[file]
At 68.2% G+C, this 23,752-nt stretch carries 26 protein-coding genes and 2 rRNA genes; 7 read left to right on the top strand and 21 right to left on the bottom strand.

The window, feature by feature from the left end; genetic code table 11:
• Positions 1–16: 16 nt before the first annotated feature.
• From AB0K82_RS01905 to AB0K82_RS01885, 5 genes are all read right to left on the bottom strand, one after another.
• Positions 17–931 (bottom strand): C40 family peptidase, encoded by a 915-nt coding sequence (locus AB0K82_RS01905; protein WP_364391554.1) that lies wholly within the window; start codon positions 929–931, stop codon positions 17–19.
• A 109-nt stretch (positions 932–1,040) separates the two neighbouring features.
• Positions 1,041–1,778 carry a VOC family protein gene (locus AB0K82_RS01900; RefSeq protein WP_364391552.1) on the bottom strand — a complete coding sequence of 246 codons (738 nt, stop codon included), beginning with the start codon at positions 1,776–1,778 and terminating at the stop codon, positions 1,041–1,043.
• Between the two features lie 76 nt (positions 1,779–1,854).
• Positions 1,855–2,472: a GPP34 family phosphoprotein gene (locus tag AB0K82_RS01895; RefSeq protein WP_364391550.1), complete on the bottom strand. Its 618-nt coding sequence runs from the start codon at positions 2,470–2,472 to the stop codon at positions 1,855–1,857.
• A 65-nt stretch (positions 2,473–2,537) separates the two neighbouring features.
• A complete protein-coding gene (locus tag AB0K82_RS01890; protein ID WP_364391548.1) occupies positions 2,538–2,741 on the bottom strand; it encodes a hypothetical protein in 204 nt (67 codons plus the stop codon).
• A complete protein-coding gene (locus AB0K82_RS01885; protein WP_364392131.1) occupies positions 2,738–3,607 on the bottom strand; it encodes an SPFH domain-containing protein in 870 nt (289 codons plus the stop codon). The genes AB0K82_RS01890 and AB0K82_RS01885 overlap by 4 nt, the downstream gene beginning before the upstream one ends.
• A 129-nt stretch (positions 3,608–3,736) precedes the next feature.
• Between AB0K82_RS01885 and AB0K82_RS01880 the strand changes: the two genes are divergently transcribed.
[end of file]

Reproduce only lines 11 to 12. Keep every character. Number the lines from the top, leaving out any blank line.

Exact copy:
• A complete protein-coding gene (locus tag AB0K82_RS01890; protein ID WP_364391548.1) occupies positions 2,538–2,741 on the bottom strand; it encodes a hypothetical protein in 204 nt (67 codons plus the stop codon).
• A complete protein-coding gene (locus AB0K82_RS01885; protein WP_364392131.1) occupies positions 2,738–3,607 on the bottom strand; it encodes an SPFH domain-containing protein in 870 nt (289 codons plus the stop codon). The genes AB0K82_RS01890 and AB0K82_RS01885 overlap by 4 nt, the downstream gene beginning before the upstream one ends.